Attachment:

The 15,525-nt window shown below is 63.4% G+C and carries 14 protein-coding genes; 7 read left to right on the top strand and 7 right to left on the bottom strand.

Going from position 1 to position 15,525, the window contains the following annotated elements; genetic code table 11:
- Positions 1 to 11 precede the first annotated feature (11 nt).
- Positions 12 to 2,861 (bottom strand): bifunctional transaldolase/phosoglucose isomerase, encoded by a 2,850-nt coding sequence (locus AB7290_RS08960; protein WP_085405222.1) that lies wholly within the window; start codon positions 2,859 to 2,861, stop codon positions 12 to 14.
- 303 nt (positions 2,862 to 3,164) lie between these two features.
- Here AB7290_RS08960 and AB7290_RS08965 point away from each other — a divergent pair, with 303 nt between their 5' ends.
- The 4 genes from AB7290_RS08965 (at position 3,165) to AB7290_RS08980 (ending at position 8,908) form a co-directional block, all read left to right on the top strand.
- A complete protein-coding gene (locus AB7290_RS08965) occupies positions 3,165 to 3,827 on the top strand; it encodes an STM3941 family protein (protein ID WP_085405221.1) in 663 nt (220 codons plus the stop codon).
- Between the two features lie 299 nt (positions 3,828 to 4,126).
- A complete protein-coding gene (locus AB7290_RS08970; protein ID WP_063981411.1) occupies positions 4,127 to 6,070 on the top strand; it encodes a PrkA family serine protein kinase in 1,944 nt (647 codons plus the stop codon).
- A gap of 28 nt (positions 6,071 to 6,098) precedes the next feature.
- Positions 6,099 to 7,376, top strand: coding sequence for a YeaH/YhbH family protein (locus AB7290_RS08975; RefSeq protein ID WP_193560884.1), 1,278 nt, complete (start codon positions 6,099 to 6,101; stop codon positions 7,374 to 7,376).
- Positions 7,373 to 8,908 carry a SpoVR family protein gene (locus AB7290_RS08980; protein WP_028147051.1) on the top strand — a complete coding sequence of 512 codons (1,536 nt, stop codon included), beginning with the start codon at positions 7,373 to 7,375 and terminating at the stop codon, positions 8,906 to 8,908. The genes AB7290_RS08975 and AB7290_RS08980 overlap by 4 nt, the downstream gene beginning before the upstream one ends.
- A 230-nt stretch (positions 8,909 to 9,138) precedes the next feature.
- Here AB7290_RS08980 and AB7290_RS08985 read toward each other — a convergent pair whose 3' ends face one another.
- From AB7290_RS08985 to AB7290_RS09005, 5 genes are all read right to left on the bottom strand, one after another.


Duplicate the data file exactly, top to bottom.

The 15,525-nt window shown below is 63.4% G+C and carries 14 protein-coding genes; 7 read left to right on the top strand and 7 right to left on the bottom strand.

Going from position 1 to position 15,525, the window contains the following annotated elements; genetic code table 11:
- Positions 1 to 11 precede the first annotated feature (11 nt).
- Positions 12 to 2,861 (bottom strand): bifunctional transaldolase/phosoglucose isomerase, encoded by a 2,850-nt coding sequence (locus AB7290_RS08960; protein WP_085405222.1) that lies wholly within the window; start codon positions 2,859 to 2,861, stop codon positions 12 to 14.
- 303 nt (positions 2,862 to 3,164) lie between these two features.
- Here AB7290_RS08960 and AB7290_RS08965 point away from each other — a divergent pair, with 303 nt between their 5' ends.
- The 4 genes from AB7290_RS08965 (at position 3,165) to AB7290_RS08980 (ending at position 8,908) form a co-directional block, all read left to right on the top strand.
- A complete protein-coding gene (locus AB7290_RS08965) occupies positions 3,165 to 3,827 on the top strand; it encodes an STM3941 family protein (protein ID WP_085405221.1) in 663 nt (220 codons plus the stop codon).
- Between the two features lie 299 nt (positions 3,828 to 4,126).
- A complete protein-coding gene (locus AB7290_RS08970; protein ID WP_063981411.1) occupies positions 4,127 to 6,070 on the top strand; it encodes a PrkA family serine protein kinase in 1,944 nt (647 codons plus the stop codon).
- A gap of 28 nt (positions 6,071 to 6,098) precedes the next feature.
- Positions 6,099 to 7,376, top strand: coding sequence for a YeaH/YhbH family protein (locus AB7290_RS08975; RefSeq protein ID WP_193560884.1), 1,278 nt, complete (start codon positions 6,099 to 6,101; stop codon positions 7,374 to 7,376).
- Positions 7,373 to 8,908 carry a SpoVR family protein gene (locus AB7290_RS08980; protein WP_028147051.1) on the top strand — a complete coding sequence of 512 codons (1,536 nt, stop codon included), beginning with the start codon at positions 7,373 to 7,375 and terminating at the stop codon, positions 8,906 to 8,908. The genes AB7290_RS08975 and AB7290_RS08980 overlap by 4 nt, the downstream gene beginning before the upstream one ends.
- A 230-nt stretch (positions 8,909 to 9,138) precedes the next feature.
- Here AB7290_RS08980 and AB7290_RS08985 read toward each other — a convergent pair whose 3' ends face one another.
- From AB7290_RS08985 to AB7290_RS09005, 5 genes are all read right to left on the bottom strand, one after another.